Page 23

Health System Management • December 2016

23 WWW.HEALTHSYSTEMMGMT.COM Limited coordination of care and disparate approaches to treatment are driving forces that create deficiencies in care — and a price tag comes with each inefficiency. Health care organizations looking to cut costs and boost outcomes must eliminate silos of care, as each additional step or task drives up expenditure and potential for readmission. Key deficits associated with care silos include decreased treatment follow through and complicated referral processes. We know that when there isn’t a “warm hand-off” between services, patients can fall between the cracks. THE ROLE OF PRIMARY CARE Recent studies suggest one in five primary care patients will be diagnosed with a mental health disorder, and 70% of all primary care patient visits are related to behavioral health. Understanding this intersection is important, as a recent study from Health Affairs1 found that mental disorders are the most costly condition in the U.S., totaling $201 billion in 2013. With the increase in comorbidity seen between physical and emotional health, primary care providers have become the gatekeepers to access the growing demand for behavioral health care. Acknowledging the overlap in behavioral health and primary care allows providers to deploy patient-focused care concentrating on the whole person while addressing issues related to wellness, nutrition, lifestyle, emotional health and substance abuse. LOWER READMISSIONS WITH THESE PATIENT-CENTRIC SOLUTIONS The goal of providing high-quality care to prevent patients from being readmitted for more treatment unnecessarily is at the top of many organizations’ priorities. Here are five areas to focus on when working to lower readmissions while boosting quality 1. of care. Treat the whole patient, and provide care with the development of a comprehensive treatment plan. No matter where the point of entry is for a patient, there must be guaranteed comprehensiveness of care engrained in the treatment process. This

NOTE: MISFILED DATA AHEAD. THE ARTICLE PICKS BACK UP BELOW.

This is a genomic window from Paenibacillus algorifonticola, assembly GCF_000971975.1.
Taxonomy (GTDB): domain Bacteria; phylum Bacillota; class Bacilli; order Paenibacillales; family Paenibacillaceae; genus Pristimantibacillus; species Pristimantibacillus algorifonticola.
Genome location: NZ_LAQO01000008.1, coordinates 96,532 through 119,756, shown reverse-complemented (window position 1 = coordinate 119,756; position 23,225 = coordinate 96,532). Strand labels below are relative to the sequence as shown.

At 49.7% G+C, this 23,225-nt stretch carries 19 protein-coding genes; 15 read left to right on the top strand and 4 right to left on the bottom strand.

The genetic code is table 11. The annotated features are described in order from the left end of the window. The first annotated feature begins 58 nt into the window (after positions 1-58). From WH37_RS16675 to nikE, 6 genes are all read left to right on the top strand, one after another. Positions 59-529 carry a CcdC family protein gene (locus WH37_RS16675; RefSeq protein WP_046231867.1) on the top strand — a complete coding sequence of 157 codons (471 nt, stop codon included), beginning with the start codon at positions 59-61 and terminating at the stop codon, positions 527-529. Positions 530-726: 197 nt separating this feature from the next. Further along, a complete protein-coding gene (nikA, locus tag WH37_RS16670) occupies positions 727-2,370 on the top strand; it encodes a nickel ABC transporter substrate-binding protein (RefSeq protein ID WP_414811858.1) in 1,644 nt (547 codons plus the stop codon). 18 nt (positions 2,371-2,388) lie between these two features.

Health System Management • December 2016
To see the actual publication please follow the link above